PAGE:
Correct in what sense? I can write a program that will only generate logically valid rules, but which rules are better supported (or supported at all) by the history of example data is a different question. So the term "correct" can refer to logical correctness, which is relatively easy to constrain through careful use of FOL algebra, or "correct" can refer to whether it matches the actually observed data.
The second type is what cannot be guaranteed until after the newly generated rule is run past the history of data.
For an example that might clarify this point, consider a truth table in N variables showing squares for all possible 2^N cases. I forget the name of that kind of diagram which I used a lot in designing electronic gear many long years ago, but you probably can remember the name of the guy who came up with that version of truth tables and minimization methods. Add one more case, making N+1, and suddenly the truth table is doubled in size to 2^(N+1) entries. Many of the previously chosen sums of products (or product of sums) form _expression_ may no longer be correct, given the modification of the truth table size.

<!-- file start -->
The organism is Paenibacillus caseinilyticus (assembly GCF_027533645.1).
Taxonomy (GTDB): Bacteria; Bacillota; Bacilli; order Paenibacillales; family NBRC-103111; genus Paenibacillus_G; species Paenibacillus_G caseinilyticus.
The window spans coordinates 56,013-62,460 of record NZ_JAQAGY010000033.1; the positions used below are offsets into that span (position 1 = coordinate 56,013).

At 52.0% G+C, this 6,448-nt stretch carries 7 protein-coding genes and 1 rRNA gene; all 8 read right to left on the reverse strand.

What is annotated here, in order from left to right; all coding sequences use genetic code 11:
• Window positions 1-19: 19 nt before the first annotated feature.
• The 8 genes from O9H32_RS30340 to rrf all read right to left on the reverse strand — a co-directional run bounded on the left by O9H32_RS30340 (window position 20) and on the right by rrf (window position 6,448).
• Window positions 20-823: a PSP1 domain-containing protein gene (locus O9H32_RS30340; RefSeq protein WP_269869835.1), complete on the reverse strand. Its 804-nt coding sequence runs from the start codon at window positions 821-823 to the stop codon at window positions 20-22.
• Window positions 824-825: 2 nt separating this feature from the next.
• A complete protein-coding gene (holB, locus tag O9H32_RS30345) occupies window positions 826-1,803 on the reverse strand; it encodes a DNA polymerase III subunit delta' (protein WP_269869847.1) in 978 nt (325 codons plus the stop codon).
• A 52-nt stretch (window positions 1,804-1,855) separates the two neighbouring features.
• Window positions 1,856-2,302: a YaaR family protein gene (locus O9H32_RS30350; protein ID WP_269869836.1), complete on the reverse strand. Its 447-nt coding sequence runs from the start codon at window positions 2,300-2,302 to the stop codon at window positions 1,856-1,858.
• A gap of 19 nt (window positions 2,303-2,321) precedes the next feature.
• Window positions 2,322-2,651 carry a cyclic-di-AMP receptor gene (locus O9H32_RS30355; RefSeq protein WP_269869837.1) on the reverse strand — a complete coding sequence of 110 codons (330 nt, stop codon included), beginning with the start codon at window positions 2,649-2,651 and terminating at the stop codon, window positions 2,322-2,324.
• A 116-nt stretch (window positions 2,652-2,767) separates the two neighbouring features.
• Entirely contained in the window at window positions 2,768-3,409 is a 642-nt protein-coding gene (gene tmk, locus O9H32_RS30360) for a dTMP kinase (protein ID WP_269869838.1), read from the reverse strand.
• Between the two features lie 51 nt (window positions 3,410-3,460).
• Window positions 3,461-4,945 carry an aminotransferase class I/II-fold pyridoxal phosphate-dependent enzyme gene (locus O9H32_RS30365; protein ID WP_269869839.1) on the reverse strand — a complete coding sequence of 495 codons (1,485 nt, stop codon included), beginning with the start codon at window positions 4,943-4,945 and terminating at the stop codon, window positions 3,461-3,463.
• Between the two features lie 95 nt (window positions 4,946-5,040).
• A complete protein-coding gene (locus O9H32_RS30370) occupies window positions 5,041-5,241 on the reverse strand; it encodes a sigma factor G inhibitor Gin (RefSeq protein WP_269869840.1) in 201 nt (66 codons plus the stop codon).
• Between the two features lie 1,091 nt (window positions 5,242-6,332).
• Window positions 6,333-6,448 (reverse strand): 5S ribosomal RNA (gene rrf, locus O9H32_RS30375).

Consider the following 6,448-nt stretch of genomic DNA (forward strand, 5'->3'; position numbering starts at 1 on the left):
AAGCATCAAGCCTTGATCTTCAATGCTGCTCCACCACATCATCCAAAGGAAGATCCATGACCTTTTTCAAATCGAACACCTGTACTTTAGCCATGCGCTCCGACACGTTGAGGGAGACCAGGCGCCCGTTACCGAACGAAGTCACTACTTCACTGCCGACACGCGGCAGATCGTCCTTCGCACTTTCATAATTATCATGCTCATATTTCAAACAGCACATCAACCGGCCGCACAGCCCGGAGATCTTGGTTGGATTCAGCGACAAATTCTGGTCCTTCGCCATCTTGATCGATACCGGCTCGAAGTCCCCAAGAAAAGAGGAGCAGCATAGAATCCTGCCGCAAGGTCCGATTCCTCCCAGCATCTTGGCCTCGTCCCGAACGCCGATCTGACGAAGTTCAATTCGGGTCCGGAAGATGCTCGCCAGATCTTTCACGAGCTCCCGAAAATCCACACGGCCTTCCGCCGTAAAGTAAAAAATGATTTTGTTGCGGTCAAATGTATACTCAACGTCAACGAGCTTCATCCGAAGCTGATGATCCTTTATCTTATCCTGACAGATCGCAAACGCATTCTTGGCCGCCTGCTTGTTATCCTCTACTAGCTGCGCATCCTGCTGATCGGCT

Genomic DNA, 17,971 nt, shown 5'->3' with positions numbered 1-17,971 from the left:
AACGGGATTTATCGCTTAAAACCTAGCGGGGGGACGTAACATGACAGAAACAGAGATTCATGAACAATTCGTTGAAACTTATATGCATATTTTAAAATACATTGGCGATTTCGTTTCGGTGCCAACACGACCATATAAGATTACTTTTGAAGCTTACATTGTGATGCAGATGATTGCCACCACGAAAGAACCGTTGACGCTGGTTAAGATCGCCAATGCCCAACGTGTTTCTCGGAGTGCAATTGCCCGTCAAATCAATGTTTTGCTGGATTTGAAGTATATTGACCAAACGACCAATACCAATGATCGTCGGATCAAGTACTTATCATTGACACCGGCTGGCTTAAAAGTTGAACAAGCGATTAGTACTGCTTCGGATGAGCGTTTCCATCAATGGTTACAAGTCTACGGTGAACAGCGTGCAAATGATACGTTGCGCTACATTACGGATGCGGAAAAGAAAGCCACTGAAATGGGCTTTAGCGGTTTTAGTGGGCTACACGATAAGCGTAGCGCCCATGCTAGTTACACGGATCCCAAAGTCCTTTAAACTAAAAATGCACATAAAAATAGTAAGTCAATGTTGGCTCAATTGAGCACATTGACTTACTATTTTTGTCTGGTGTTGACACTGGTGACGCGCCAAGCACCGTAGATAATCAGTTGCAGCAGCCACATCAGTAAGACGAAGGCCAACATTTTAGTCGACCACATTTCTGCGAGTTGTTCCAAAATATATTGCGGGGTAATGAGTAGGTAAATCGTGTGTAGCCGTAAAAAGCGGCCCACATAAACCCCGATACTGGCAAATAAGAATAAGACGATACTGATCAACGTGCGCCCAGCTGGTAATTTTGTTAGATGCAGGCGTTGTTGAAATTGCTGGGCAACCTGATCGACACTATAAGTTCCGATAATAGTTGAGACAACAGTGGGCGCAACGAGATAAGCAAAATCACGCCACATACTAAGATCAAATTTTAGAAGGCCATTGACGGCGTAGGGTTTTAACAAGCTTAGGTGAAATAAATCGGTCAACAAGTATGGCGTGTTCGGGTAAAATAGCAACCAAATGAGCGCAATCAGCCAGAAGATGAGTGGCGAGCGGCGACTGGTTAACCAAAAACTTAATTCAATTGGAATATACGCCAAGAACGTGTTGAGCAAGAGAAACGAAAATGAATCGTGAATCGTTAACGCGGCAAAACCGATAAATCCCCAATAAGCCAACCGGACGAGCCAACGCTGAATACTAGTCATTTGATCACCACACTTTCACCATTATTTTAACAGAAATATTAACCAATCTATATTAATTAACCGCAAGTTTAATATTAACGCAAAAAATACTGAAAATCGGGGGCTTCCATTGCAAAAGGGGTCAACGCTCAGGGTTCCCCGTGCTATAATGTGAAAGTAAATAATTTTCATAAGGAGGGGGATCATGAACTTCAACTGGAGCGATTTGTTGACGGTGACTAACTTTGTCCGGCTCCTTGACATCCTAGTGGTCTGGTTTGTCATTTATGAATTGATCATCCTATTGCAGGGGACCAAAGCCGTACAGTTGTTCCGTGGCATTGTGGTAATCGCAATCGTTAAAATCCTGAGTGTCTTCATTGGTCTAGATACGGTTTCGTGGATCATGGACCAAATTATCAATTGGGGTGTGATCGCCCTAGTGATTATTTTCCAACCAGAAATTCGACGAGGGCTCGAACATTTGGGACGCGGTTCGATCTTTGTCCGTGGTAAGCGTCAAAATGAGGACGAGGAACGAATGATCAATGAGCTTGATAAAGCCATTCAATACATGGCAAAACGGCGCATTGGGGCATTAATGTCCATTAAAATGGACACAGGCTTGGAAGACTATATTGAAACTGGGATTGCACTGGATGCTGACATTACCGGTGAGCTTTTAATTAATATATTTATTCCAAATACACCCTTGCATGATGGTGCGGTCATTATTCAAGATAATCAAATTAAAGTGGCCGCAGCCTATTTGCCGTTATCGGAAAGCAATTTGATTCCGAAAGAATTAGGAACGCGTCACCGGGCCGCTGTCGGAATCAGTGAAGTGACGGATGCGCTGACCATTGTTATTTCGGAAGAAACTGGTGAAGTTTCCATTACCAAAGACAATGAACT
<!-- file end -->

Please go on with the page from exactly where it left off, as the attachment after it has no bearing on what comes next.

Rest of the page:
Do you remember the name of that kind of truth table? A memory jog might be useful if you do.
A baby's foam rubber toy hammer, a pin that is shaped like a nail, a
knotted spot on the same piece of wood, a piece of ironwoood, or a baby
using the same hammer might not yield the same result.
And even hitting it the next time in the "same" kind of situation could bring about different results.
> This is true generally. The statistics can help us to consider
> what we should be trying to observe as a mechanism,
> and we may establish theories which we can prove, or disprove,
> but it is not "purely subjective".
What Rich called subjective :
>> the concept of WHICH "situation at hand" is actually at hand